I've said it before and I will say it again: I am absolute sucker for embossed paper tables. They are a totally superfluous and would have added to the cost of a machine. That is precisely what makes them desirable design details. To an extent, the embossed table is an element of industrial design from a long gone era. Its like the logo embedded in the back an iPad. I am not an iDevice fanboy, but I do appreciate design.

I've contemplated getting a L22 for a year or so. This one popped up on ebay and I knew it was just what I wanted. There was even a typing sample that verified function and typeface awesomeness.

Here is the Lettera 22 with its office sized cousin, the Lexikon 80. Now that I have each model, I can see the design integration so often discussed by Ton at I dream lo-tech. The body styles resonate, but the similarities go deeper with a shrink ray being applied to carriage controls and the carriage bearing and margin stop system.


It is a happy coincidence that I happen to own machines made at almost the same time, in the same factory and with the same typeface. The Lettera 22 is a common machine having been made for decades. I'm glad I waited for just the right one come along. It will be a wonderful companion for our family summer vacation.

Experimental hashtags: I'm curious to see if these get picked up directly by Google+. Have any of you tried integrating Blogger with G+? Comment and search integration could be awesome, but I want to see how it is working for others before committing. For those of you already on Blogger, I recommend trying out G+. The hashtag functionality is helping make it less of a digital ghost town and the Communities are awesome. Having exposure increased through Google search is a plus. G+ is now number 2 in social traffic behind Facebook.

#typewriter #Olivetti #typecast #vintagetechnlogy #Lettera22

Me, on Google+ Add me to a Circle! I place fellow Typospherians in my Acquaintance category in return.

Obligatory and Probably Ignored Copyright Notice: The words and photographs on Vintage Technology Obsessions are Copyright DwayneF. They may not be used for commercial purposes without explicit, written permission of the copyright holder. Please spread the blogging and typewriter love by commenting, sharing, linking and tracking back to this blog or my G+ presence. In the vague-an-unspecified-threat department, I have a small army of giant robots and monsters at my command and I am not afraid to use them. Just saying.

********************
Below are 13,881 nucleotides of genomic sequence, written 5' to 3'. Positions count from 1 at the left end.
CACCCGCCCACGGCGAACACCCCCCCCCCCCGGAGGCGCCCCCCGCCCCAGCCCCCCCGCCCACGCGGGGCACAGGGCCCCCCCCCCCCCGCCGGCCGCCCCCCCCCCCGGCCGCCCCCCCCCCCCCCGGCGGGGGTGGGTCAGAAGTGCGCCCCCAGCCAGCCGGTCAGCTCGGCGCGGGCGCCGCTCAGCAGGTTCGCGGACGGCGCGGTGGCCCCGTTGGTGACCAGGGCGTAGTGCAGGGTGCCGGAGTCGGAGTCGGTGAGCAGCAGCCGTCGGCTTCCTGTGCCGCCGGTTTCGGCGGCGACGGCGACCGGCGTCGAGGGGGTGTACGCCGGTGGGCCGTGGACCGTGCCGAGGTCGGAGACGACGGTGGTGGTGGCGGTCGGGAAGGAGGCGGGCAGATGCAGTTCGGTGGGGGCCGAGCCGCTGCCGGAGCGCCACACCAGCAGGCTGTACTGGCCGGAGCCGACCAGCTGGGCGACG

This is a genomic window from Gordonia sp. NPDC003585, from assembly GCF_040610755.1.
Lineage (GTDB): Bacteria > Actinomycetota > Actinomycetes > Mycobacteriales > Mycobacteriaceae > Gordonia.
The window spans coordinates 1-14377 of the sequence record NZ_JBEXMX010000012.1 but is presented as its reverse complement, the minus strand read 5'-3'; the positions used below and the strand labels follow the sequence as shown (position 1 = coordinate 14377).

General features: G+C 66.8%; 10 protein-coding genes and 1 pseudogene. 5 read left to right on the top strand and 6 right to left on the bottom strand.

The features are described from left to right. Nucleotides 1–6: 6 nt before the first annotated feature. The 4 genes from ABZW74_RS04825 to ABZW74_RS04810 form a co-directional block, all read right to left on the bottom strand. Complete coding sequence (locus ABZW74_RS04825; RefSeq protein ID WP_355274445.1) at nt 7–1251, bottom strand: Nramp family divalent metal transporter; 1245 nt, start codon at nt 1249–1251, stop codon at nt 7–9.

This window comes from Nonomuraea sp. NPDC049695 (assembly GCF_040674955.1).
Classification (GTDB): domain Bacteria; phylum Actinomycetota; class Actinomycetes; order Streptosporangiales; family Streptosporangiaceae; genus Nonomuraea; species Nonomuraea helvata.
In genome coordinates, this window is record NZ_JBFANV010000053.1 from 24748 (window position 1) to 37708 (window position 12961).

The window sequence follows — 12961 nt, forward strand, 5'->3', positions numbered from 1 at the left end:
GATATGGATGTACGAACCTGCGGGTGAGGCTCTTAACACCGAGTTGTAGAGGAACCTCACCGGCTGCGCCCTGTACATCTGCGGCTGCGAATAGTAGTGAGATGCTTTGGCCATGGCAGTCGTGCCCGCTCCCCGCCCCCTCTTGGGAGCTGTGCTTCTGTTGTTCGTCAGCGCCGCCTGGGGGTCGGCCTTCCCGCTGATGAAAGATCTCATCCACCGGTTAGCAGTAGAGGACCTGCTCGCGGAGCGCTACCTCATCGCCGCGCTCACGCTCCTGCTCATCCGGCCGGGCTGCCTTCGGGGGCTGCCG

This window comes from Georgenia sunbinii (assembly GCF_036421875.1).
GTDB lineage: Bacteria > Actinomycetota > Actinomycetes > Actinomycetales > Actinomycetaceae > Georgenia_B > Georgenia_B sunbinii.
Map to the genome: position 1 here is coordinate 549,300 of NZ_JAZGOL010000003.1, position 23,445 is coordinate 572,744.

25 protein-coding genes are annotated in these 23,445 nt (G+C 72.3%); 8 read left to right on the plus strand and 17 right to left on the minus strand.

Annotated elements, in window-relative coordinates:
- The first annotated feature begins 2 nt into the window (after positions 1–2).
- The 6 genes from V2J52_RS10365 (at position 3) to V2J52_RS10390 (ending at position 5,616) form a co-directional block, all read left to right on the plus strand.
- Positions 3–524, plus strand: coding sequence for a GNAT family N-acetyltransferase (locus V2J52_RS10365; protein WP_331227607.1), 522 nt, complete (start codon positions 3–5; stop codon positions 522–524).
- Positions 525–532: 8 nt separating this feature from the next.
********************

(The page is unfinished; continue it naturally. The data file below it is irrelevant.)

My Enforcers

Sunday, March 3, 2013

Natalie's Amazing Postcard!

Back on January 31st, Natalie of natslaptaps ran a postcard contest. For a measly email, entrants would have the chance to win a genuine, built-by-hand postcard featuring her new "loopy script" Olivetti, Coraline. Unfortunately for Natalie, and fortunately for me, no one was paying attention and I won a postcard!

But people of the Typosphere, let it be known that Natalie does not do run-of-the-mill postcards. Nope, not by a long shot. Behold this fabulous creation...

A photo or scan cannot do this justice. This is all hand cut and pasted paper under laminate. The script on the bottom is courtesy of Coraline.

But that is not all. Oh, no. This postcard has a backside that folds out just so with a full type sample!

Postmarked on February 8th, this bit of mail considerably improved my mood when it arrived on March 1st soon after the second Kansas City blizzard in a week. Perhaps Australian post was slow, or perhaps the envelope spent some time in the sun before traveling to less hospitable climes.

Natalie, thanks for the awesomeness! You must let me know which obscure typeface you want a sample of.  The IBM Executive lives in the open and is ready to type. It's too big to stash. There is the perky italic of the Olympia SM-3. The funky Royal script machine likes to show off. I'm very close to having an Apothecary keyboard machine in running condition. So many sumptuous choices; which one shall it be?

As for the Typosphere, the first two people to read this and reply in the comment section will win a vintage postcard with one of the interesting typefaces listed above. One catch: You must share which typewriter typeface is your personal favorite.

I don't have Natalie's artistic skills, but I have machines and I will use them. Comments are moderated, so enter early and often!

Yet another Copyright Notice: Um, this time I do not own the copyright to anything but the words in this post. The postcard, front and back, is marked Copyright by Natalie, 2013.  Show a little love for her paper craft and link back to her blog.

Monday, February 4, 2013

ITAM 2013 - A Teaser